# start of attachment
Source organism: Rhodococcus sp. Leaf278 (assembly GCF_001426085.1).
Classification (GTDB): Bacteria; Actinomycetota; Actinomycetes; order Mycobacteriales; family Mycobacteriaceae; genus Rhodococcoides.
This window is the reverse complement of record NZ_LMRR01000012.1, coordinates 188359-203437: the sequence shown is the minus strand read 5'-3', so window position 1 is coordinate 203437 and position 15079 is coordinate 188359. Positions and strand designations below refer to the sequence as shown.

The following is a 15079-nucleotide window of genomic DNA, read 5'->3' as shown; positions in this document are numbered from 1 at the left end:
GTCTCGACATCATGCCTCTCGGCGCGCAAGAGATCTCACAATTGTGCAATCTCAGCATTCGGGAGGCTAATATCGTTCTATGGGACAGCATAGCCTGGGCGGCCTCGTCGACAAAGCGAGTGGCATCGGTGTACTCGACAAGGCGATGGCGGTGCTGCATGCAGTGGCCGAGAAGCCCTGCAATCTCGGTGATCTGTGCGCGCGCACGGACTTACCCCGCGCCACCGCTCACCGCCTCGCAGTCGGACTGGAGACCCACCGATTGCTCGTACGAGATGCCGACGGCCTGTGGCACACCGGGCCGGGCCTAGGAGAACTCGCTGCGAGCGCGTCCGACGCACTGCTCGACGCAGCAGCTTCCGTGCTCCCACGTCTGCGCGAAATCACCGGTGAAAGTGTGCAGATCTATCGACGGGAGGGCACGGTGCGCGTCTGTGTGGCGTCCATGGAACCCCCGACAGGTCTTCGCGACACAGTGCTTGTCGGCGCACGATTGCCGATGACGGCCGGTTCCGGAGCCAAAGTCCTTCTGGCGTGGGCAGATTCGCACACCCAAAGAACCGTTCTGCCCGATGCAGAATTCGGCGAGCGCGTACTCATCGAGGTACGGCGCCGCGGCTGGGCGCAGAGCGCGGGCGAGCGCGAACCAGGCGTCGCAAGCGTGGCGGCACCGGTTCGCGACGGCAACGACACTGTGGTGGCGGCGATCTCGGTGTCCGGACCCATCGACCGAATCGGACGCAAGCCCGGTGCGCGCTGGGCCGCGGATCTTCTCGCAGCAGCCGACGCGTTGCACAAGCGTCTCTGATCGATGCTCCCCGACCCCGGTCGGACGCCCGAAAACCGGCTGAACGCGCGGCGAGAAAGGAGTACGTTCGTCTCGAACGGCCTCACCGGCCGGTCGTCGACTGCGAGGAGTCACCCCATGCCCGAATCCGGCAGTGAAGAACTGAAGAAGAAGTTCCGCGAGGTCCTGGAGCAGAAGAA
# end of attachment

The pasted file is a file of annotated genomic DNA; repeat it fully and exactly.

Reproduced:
Source organism: Rhodococcus sp. Leaf278 (assembly GCF_001426085.1).
Classification (GTDB): Bacteria; Actinomycetota; Actinomycetes; order Mycobacteriales; family Mycobacteriaceae; genus Rhodococcoides.
This window is the reverse complement of record NZ_LMRR01000012.1, coordinates 188359-203437: the sequence shown is the minus strand read 5'-3', so window position 1 is coordinate 203437 and position 15079 is coordinate 188359. Positions and strand designations below refer to the sequence as shown.

The following is a 15079-nucleotide window of genomic DNA, read 5'->3' as shown; positions in this document are numbered from 1 at the left end:
GTCTCGACATCATGCCTCTCGGCGCGCAAGAGATCTCACAATTGTGCAATCTCAGCATTCGGGAGGCTAATATCGTTCTATGGGACAGCATAGCCTGGGCGGCCTCGTCGACAAAGCGAGTGGCATCGGTGTACTCGACAAGGCGATGGCGGTGCTGCATGCAGTGGCCGAGAAGCCCTGCAATCTCGGTGATCTGTGCGCGCGCACGGACTTACCCCGCGCCACCGCTCACCGCCTCGCAGTCGGACTGGAGACCCACCGATTGCTCGTACGAGATGCCGACGGCCTGTGGCACACCGGGCCGGGCCTAGGAGAACTCGCTGCGAGCGCGTCCGACGCACTGCTCGACGCAGCAGCTTCCGTGCTCCCACGTCTGCGCGAAATCACCGGTGAAAGTGTGCAGATCTATCGACGGGAGGGCACGGTGCGCGTCTGTGTGGCGTCCATGGAACCCCCGACAGGTCTTCGCGACACAGTGCTTGTCGGCGCACGATTGCCGATGACGGCCGGTTCCGGAGCCAAAGTCCTTCTGGCGTGGGCAGATTCGCACACCCAAAGAACCGTTCTGCCCGATGCAGAATTCGGCGAGCGCGTACTCATCGAGGTACGGCGCCGCGGCTGGGCGCAGAGCGCGGGCGAGCGCGAACCAGGCGTCGCAAGCGTGGCGGCACCGGTTCGCGACGGCAACGACACTGTGGTGGCGGCGATCTCGGTGTCCGGACCCATCGACCGAATCGGACGCAAGCCCGGTGCGCGCTGGGCCGCGGATCTTCTCGCAGCAGCCGACGCGTTGCACAAGCGTCTCTGATCGATGCTCCCCGACCCCGGTCGGACGCCCGAAAACCGGCTGAACGCGCGGCGAGAAAGGAGTACGTTCGTCTCGAACGGCCTCACCGGCCGGTCGTCGACTGCGAGGAGTCACCCCATGCCCGAATCCGGCAGTGAAGAACTGAAGAAGAAGTTCCGCGAGGTCCTGGAGCAGAAGAA